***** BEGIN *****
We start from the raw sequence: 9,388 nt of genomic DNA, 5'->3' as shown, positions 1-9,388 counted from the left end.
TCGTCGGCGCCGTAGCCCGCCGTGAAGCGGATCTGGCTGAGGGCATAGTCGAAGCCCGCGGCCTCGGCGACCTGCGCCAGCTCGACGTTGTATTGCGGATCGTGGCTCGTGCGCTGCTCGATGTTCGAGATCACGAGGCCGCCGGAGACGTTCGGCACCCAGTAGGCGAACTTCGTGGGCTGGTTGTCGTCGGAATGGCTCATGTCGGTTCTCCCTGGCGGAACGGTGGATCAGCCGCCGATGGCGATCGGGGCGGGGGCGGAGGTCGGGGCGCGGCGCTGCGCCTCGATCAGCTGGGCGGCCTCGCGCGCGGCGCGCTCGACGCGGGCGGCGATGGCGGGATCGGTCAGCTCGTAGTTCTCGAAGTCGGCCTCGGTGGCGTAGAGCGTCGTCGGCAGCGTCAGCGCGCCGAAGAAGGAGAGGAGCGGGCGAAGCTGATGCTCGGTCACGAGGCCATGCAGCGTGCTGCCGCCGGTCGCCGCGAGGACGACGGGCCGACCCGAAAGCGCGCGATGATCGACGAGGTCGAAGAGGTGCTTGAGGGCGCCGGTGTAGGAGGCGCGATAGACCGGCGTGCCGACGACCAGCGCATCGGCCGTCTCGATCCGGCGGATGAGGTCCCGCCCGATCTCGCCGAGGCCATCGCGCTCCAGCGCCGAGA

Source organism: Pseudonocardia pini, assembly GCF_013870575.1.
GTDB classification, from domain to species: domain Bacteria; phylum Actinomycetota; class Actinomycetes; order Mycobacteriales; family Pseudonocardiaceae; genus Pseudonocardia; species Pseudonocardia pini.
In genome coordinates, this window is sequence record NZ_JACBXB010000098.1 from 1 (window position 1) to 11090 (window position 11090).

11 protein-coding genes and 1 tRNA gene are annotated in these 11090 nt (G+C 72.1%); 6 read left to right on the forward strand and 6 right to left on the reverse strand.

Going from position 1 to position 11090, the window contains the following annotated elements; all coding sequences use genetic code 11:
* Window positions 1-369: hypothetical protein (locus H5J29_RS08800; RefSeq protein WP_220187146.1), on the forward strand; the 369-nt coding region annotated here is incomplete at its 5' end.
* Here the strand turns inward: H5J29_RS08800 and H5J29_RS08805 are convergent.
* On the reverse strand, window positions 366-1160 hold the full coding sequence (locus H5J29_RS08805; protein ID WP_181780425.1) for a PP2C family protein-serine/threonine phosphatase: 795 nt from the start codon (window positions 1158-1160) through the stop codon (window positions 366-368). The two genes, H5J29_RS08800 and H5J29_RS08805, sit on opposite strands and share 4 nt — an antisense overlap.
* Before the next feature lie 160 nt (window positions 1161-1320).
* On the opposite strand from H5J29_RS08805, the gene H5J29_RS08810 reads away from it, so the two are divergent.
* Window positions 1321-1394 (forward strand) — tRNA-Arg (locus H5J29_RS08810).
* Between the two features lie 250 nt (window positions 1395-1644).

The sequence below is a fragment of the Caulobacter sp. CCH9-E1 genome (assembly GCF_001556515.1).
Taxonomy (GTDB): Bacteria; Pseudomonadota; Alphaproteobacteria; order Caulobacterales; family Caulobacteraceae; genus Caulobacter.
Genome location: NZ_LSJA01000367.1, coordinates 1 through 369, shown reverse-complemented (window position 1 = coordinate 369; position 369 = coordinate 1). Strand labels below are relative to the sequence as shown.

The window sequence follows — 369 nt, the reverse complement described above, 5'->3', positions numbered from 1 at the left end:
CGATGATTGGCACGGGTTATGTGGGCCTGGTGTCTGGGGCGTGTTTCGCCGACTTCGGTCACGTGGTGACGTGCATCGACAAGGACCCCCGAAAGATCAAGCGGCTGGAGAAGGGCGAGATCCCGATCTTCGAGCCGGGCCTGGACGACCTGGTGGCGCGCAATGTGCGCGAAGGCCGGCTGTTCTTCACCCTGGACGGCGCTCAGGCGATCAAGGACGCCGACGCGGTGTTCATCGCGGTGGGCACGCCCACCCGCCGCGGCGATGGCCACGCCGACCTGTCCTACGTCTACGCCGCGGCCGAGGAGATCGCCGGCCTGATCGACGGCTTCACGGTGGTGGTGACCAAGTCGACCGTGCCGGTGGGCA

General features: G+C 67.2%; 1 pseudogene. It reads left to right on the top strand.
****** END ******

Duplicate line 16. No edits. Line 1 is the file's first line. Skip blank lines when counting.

Taxonomy (GTDB): Bacteria; Pseudomonadota; Alphaproteobacteria; order Caulobacterales; family Caulobacteraceae; genus Caulobacter.